When Sam Hopperstad '11 arrived at Emmanuel College in the fall of 2007, he was in search of people like himself who were passionate about playing music. A drummer in high school, he arrived on campus with a set of bongos and began playing while sitting around his room in St. Ann Hall. Before long, he was joined by other percussionists who were also searching for an outlet for their musical talents. Soon, the percussion group Ill Beatz was born, comprised of a core group of 10 musicians who spent their formative years at Emmanuel developing their music and building a following.
"The club and everything that the club created was my whole social and campus life," said Hopperstad. Among the founders of Ill Beatz were Byron Glaus '10, Mike Craig '12, Alex Silba '11, Ryan Milliken '11, Joe Aube '11 and Hopperstad. By junior year, Ill Beatz was playing in clubs around Boston and in the fall of 2010 performed what Hopperstad says was the largest concert ever staged at Emmanuel College with more than 500 people in attendance.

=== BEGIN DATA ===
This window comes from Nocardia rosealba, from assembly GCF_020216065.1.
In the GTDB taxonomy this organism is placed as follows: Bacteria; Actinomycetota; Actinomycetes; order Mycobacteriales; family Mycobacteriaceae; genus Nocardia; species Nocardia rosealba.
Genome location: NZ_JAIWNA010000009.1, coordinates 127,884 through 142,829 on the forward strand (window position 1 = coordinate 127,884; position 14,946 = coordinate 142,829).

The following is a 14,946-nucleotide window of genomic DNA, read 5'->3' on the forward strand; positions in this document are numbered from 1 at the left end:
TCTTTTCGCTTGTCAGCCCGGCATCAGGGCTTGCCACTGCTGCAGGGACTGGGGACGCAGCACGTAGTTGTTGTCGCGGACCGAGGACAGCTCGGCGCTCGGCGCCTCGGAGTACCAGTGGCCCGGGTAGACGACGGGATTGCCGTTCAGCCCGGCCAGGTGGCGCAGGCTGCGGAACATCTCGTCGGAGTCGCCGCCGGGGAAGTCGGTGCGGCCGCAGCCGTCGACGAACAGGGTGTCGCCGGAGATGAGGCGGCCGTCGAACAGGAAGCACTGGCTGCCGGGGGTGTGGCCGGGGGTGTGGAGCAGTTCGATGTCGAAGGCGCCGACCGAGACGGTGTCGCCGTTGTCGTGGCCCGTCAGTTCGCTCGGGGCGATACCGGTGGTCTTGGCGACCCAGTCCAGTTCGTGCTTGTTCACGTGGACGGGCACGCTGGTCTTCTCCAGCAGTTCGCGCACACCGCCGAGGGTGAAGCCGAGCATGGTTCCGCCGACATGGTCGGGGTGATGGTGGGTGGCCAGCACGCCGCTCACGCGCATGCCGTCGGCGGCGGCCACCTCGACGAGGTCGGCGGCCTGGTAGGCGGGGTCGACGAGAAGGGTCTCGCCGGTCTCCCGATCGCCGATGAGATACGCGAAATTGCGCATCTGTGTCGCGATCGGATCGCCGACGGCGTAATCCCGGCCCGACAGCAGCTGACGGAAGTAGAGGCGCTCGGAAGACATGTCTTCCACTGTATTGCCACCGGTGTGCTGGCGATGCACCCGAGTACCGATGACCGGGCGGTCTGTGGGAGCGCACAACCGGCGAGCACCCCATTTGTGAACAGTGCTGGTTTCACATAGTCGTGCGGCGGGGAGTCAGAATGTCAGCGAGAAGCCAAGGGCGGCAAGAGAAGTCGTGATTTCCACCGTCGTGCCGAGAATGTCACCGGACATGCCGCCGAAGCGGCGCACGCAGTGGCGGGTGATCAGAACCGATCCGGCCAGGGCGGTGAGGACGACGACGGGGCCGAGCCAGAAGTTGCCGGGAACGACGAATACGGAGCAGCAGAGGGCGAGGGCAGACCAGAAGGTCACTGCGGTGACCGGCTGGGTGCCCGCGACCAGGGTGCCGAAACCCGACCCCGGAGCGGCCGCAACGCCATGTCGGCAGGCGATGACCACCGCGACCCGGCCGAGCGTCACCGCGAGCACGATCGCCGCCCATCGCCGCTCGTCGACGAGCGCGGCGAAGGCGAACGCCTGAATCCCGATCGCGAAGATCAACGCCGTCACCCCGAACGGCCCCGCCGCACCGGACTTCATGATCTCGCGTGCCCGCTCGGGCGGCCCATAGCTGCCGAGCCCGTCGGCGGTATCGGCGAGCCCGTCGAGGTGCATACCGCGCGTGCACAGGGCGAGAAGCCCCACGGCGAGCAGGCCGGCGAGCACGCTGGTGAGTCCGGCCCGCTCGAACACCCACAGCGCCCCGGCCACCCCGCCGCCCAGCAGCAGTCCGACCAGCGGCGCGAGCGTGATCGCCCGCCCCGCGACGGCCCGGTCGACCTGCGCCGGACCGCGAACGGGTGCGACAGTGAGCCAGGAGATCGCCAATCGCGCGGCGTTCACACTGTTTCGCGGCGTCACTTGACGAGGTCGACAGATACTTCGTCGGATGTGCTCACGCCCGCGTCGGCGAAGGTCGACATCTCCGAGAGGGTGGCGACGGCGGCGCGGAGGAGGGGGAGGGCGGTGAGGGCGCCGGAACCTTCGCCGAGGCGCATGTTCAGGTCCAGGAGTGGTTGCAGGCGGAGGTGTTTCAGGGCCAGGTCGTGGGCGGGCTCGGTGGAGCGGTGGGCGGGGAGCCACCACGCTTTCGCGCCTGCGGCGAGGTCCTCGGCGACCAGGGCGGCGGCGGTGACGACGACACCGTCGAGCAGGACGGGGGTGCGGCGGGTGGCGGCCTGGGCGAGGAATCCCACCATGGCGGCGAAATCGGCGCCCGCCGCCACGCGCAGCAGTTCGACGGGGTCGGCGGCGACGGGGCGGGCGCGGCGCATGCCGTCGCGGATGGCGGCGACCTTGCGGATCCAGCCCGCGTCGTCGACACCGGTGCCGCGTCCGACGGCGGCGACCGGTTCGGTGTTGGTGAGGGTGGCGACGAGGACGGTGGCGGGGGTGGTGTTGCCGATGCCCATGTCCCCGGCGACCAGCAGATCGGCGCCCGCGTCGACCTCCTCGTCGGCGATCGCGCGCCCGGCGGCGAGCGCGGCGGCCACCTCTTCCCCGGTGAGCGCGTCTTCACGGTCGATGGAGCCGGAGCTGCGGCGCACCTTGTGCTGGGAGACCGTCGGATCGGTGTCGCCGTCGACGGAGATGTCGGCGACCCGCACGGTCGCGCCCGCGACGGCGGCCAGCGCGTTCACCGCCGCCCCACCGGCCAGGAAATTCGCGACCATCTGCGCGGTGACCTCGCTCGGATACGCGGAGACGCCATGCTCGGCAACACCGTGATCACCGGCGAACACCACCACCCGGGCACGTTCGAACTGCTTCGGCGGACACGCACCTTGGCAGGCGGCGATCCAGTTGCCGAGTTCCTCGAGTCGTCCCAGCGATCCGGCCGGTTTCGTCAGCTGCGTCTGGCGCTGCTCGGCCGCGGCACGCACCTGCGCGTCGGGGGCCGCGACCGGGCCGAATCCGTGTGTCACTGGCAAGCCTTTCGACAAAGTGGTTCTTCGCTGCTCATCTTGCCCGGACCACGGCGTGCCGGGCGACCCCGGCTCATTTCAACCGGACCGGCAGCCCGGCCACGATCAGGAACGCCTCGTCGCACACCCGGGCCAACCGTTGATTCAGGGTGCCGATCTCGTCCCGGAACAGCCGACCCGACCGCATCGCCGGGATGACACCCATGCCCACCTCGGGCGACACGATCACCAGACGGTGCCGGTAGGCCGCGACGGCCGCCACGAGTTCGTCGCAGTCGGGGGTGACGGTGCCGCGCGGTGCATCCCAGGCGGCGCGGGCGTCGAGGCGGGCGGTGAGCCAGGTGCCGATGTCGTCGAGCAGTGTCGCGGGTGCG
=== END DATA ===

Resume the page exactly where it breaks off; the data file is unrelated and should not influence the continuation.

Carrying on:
But what Ill Beatz created was more important than music and underscores the student affairs staff's philosophy that college isn't about one or two things. It is about everything. The group created lifelong friendships, performing talents and even the necessary band-related skills in finance, marketing and public relations.
Those bonds and skills are hard at work today as Hopperstad's post-Emmanuel band Simple Syrup plays on. Three of the four members of Simple Syrup - which is now recording its first demo - are Emmanuel grads, including Hopperstad, Glaus and Craig. Aube also serves as the band's manager, handling the band's finances, public relations and marketing.
"We are all very intertwined," said Hopperstad, who also works professionally as a graphic designer.
Emmanuel faculty and administrators are so good at plugging students into extracurricular opportunities that students seem surprised and maybe even bemused when they are suddenly recruited for something they had never even thought about.